Feeds

MS security bundling plan causes waves

Symantec assists EU 'reconnaissance probe'

Next gen security for virtualised datacentres

European anti-trust regulators have begun investigating Microsoft's plans to market consumer security software. Symantec has been asked to provide information about Microsoft's plans for OneCare - an all-in-one PC health check service targeted at consumers - in order to help investigators decide whether Microsoft might have fallen foul of anti-trust rules.

Windows OneCare is a subscription service that will provide automatically updated anti-virus, anti-spyware and two-way firewall protection. The technology, due next year, pitches Microsoft squarely against former partners such as McAfee and Symantec.

Symantec spokeswoman Genevieve Haldeman denied that it had made a formal complaint to regulators and explained that it was simply helping regulators with their inquiries. "We have been asked to provide information to the EU, and we have complied with that request. The information was really helping them understand the complexity of the security industry and our role in it."

"We have always said, and continue to say, that we'll continue to compete with Microsoft in the market as long as there's a level playing field," she added, Dow Jones Newswire via Computerworld reports.

It's not the first time Microsoft's business practices have raised eyebrows at the EU. Last year, European regulators took exception with the bundling of Windows Media Player with the company’s operating systems, arguing that the practice inhibited competition. As part of the settlement agreed in March 2004, Microsoft agreed to pay a fine of €497m ($613m), to offer a version of Windows without a media player and to open up access to its server APIs. Microsoft has since launched a legal action aimed at allowing it to keep its server APIs a secret.

Earlier this month, the European Commission appointed an ombudsman to oversee MS's compliance with EC demands. Academic and long serving security consultant Dr Neil Barrett will be act as a watchdog providing "technical advice to the Commission on issues relating to Microsoft’s compliance with the Commission’s 2004 [Media Player] Decision." ®

The essential guide to IT transformation

More from The Register

next story
Goog says patch⁵⁰ your Chrome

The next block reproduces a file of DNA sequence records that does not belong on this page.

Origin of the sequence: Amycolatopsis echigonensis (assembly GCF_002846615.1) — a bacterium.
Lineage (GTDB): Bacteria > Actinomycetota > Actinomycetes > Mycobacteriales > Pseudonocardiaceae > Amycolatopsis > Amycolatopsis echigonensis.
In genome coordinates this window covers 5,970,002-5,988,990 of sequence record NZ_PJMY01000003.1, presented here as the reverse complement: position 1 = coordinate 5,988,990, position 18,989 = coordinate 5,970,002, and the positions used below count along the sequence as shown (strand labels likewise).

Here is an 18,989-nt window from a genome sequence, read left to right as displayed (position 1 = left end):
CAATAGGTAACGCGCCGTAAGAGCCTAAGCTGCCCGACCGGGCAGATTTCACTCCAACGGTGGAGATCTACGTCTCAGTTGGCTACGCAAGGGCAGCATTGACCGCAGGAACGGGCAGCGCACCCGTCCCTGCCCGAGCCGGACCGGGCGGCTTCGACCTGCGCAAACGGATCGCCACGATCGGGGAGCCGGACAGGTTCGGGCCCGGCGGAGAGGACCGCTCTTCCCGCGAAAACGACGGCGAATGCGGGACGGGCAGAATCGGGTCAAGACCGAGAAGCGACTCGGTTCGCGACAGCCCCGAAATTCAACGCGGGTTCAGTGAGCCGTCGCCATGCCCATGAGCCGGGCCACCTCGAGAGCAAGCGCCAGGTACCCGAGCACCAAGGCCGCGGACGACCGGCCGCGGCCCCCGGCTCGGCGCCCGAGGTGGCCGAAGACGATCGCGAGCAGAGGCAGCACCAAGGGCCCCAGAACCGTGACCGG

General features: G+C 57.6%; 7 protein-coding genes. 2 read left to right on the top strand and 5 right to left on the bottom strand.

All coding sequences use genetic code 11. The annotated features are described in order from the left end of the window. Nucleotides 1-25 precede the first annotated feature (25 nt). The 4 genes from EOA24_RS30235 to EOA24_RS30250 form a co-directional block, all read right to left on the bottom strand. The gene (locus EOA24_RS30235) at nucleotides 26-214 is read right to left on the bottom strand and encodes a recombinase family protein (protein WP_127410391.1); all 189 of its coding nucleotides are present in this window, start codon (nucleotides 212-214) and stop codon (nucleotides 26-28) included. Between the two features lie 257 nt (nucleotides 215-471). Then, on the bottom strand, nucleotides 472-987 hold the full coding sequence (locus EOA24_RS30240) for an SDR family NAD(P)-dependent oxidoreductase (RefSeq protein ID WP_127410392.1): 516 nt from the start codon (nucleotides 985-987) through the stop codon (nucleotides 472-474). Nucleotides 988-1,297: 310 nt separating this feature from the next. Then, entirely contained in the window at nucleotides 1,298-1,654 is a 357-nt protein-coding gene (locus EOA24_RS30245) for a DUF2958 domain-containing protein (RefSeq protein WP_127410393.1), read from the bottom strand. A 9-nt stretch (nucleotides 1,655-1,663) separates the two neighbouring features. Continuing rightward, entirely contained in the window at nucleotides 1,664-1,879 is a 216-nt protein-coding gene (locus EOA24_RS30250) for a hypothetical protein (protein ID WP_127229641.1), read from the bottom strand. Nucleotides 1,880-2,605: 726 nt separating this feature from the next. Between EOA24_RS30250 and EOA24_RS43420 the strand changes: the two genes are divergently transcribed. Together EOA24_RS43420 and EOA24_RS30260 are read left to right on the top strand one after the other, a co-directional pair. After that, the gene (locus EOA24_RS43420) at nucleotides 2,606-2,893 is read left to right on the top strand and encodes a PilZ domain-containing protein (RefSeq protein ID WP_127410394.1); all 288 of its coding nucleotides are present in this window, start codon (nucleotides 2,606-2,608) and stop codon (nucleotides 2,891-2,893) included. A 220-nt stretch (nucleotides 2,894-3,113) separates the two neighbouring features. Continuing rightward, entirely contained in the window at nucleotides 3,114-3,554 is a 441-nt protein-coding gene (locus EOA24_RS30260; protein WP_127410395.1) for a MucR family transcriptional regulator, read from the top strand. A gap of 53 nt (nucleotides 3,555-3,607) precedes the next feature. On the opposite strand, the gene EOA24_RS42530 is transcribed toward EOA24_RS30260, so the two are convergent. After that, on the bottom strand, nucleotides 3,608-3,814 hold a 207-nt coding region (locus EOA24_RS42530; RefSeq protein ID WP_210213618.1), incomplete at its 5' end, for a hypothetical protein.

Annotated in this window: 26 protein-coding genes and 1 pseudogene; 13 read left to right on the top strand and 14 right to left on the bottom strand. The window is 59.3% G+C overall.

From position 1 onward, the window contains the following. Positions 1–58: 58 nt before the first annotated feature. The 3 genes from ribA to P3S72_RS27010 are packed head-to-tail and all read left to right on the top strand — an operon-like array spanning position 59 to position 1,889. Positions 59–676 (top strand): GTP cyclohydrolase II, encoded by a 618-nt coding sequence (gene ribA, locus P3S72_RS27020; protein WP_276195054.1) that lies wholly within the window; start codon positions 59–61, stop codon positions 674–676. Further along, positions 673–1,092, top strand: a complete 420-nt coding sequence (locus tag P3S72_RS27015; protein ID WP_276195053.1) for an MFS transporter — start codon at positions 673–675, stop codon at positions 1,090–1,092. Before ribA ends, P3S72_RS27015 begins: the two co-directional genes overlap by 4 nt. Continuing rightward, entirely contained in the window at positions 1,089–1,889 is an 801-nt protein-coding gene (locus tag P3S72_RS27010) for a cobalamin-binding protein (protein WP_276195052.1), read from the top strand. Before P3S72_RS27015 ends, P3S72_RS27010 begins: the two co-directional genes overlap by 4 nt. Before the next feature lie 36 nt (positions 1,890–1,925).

64-bit browser loads cat vids FIFTEEN PERCENT faster!
e-Borders fiasco: Brits stung for £224m after US IT giant sues UK govt
Defeat to Raytheon branded 'catastrophic result'
Chinese hackers spied on investigators of Flight MH370 - report
Classified data on flight's disappearance pinched
NIST to sysadmins: clean up your SSH mess
Too many keys, too badly managed
Attack flogged through shiny-clicky social media buttons
66,000 users popped by malicious Flash fudging add-on
Think crypto hides you from spooks on Facebook? THINK AGAIN
Traffic fingerprints reveal all, say boffins
prev story

Whitepapers

A new approach to endpoint data protection
What is the best way to ensure comprehensive visibility, management, and control of information on both company-owned and employee-owned devices?
Implementing global e-invoicing with guaranteed legal certainty
Explaining the role local tax compliance plays in successful supply chain management and e-business and how leading global brands are addressing this.
Maximize storage efficiency across the enterprise
The HP StoreOnce backup solution offers highly flexible, centrally managed, and highly efficient data protection for any enterprise.
How modern custom applications can spur business growth
Learn how to create, deploy and manage custom applications without consuming or expanding the need for scarce, expensive IT resources.
Next gen security for virtualised datacentres
Legacy security solutions are inefficient due to the architectural differences between physical and virtual environments.